Australian Defence Policy 1918-1938: The "Impregnable Singapore Bastion"

Between 1918 and 1938, defence spending was a low priority for Australian governments. This was possible because Britain had undertaken to defend Australia should a threat arise to British interests in East Asia. To this end, Britain had promised to construct an impregnable naval base at Singapore. When Japan occupied Manchuria in 1931, and responded to criticism of its military aggression by withdrawing from the League of Nations in 1933, work on the Singapore naval base was accelerated.

With the development of long-range bombers and aircraft carriers during the 1930s, Australia's Army chiefs became concerned that too much reliance was being placed on Britain's Royal Navy and the Singapore naval base for Australia's defence. The concern of the Army chiefs was shared by Labor politician John Curtin, who was then in Opposition and unable to influence government policy. It took the Munich crisis in 1938 to prod the Australian government into some tentative questioning of its reliance on Singapore as an "impregnable bastion" for the defence of Australia.

British troops among the 130,000 Allied troops who surrendered to the Japanese
after Britains sham "Fortress Singapore" had been under siege for only seven days.

As a British Dominion, Australia automatically became involved in World War II when Britain declared war on Germany on 3 September 1939. Despite questioning of the Singapore defence policy, nothing had been done by the Australian government to address the issue, and Australia's defences proved to be pitifully inadequate at the outbreak of World War II. Australia had no tanks, no modern field artillery, no modern machine guns, no modern wireless equipment, no Army motor transport, and no clothing for recruits to the armed services. However, it did have rifles and ammunition for its small permanent army. The Royal Australian Air Force had a total of 373 aircraft. Included in this number were fifty-three Hudson medium bombers. The rest were mostly obsolescent Wirraway trainers. Fortunately, the Royal Australian Navy had several warships on which to fly the nation's flag.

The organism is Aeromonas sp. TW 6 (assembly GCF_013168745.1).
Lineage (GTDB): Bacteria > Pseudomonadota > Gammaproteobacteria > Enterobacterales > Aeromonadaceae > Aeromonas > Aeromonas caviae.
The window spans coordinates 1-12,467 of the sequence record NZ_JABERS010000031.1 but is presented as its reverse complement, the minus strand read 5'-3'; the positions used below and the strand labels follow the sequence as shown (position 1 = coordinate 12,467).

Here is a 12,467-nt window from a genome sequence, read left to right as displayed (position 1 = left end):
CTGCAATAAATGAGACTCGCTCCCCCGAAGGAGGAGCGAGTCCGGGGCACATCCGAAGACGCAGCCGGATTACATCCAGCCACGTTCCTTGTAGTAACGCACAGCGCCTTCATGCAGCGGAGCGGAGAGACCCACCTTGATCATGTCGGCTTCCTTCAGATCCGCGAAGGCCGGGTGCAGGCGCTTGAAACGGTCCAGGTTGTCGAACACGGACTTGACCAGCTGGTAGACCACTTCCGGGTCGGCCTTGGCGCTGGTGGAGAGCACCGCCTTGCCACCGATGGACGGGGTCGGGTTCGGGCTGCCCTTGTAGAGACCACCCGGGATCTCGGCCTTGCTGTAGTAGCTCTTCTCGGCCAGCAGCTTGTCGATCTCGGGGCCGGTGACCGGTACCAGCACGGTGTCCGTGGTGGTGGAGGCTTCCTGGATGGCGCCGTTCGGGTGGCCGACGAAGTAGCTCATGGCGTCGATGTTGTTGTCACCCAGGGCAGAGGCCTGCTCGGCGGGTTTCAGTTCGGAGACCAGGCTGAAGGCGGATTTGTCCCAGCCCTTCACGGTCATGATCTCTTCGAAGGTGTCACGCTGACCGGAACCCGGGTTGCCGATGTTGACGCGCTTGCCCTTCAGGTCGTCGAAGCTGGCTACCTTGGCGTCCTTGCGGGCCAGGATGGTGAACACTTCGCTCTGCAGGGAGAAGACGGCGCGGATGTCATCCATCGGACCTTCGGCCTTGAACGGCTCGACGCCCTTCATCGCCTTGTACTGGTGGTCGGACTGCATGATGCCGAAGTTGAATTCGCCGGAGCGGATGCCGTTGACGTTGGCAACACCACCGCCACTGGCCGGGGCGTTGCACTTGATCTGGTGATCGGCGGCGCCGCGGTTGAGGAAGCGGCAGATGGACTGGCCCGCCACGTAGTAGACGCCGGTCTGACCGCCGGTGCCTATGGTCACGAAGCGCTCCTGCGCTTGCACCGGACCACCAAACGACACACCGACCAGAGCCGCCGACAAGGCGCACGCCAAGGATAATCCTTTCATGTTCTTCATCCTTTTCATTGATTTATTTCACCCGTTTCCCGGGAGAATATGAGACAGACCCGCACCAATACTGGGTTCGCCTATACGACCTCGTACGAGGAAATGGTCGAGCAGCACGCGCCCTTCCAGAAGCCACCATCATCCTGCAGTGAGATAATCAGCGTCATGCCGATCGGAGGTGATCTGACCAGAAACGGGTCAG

The raising of Australia's 2nd AIF

On the outbreak of World War II, the Menzies Government acted quickly to raise a Second Australian Imperial Force, or 2nd AIF, composed of volunteers for military service overseas. Four Australian infantry divisions, the 6th, 7th, 8th and 9th, were raised between 28 September 1939 and 18 December 1940. On 29 November 1939, the Australian Government announced that the 6th Division of the 2nd AIF would be sent to the Middle East to aid Britain in its struggle against Germany and Italy as soon as its training was completed. Two additional divisions, the 7th and 9th, would later follow the 6th Division to the Middle East. Lieutenant General Sir Thomas Blamey was appointed General Officer Commanding the 2nd AIF in the Middle East. Units of the 8th Division were sent to Malaya, Rabaul in New Guinea, and the chain of islands between them. These units of the 8th Division would all be lost in resisting Japan's drive towards Australia in 1942.

The Australian Government responds to the threat of Japanese aggression